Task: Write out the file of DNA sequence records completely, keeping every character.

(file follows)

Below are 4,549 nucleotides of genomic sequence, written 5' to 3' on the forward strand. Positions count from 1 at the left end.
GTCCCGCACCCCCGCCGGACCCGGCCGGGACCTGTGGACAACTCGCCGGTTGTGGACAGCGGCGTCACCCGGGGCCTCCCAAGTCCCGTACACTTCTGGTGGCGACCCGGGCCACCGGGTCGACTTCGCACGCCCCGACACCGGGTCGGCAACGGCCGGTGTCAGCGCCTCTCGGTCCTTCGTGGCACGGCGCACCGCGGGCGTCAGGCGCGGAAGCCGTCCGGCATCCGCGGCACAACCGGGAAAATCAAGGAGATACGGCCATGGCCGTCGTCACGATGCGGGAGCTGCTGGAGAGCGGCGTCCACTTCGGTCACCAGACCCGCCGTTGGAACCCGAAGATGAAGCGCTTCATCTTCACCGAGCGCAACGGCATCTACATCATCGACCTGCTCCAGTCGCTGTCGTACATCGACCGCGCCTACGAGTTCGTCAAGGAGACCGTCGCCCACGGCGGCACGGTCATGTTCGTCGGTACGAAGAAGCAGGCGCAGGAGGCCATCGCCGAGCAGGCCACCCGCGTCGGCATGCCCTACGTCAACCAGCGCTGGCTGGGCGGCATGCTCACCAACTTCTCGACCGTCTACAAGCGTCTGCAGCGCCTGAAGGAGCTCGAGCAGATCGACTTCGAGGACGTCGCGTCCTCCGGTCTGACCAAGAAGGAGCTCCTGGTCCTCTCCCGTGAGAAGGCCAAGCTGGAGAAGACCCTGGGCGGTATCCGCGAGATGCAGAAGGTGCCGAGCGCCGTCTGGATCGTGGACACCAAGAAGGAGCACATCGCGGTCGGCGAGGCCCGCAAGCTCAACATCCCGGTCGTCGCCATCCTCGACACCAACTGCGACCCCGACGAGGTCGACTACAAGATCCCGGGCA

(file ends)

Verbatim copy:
Below are 4,549 nucleotides of genomic sequence, written 5' to 3' on the forward strand. Positions count from 1 at the left end.
GTCCCGCACCCCCGCCGGACCCGGCCGGGACCTGTGGACAACTCGCCGGTTGTGGACAGCGGCGTCACCCGGGGCCTCCCAAGTCCCGTACACTTCTGGTGGCGACCCGGGCCACCGGGTCGACTTCGCACGCCCCGACACCGGGTCGGCAACGGCCGGTGTCAGCGCCTCTCGGTCCTTCGTGGCACGGCGCACCGCGGGCGTCAGGCGCGGAAGCCGTCCGGCATCCGCGGCACAACCGGGAAAATCAAGGAGATACGGCCATGGCCGTCGTCACGATGCGGGAGCTGCTGGAGAGCGGCGTCCACTTCGGTCACCAGACCCGCCGTTGGAACCCGAAGATGAAGCGCTTCATCTTCACCGAGCGCAACGGCATCTACATCATCGACCTGCTCCAGTCGCTGTCGTACATCGACCGCGCCTACGAGTTCGTCAAGGAGACCGTCGCCCACGGCGGCACGGTCATGTTCGTCGGTACGAAGAAGCAGGCGCAGGAGGCCATCGCCGAGCAGGCCACCCGCGTCGGCATGCCCTACGTCAACCAGCGCTGGCTGGGCGGCATGCTCACCAACTTCTCGACCGTCTACAAGCGTCTGCAGCGCCTGAAGGAGCTCGAGCAGATCGACTTCGAGGACGTCGCGTCCTCCGGTCTGACCAAGAAGGAGCTCCTGGTCCTCTCCCGTGAGAAGGCCAAGCTGGAGAAGACCCTGGGCGGTATCCGCGAGATGCAGAAGGTGCCGAGCGCCGTCTGGATCGTGGACACCAAGAAGGAGCACATCGCGGTCGGCGAGGCCCGCAAGCTCAACATCCCGGTCGTCGCCATCCTCGACACCAACTGCGACCCCGACGAGGTCGACTACAAGATCCCGGGCA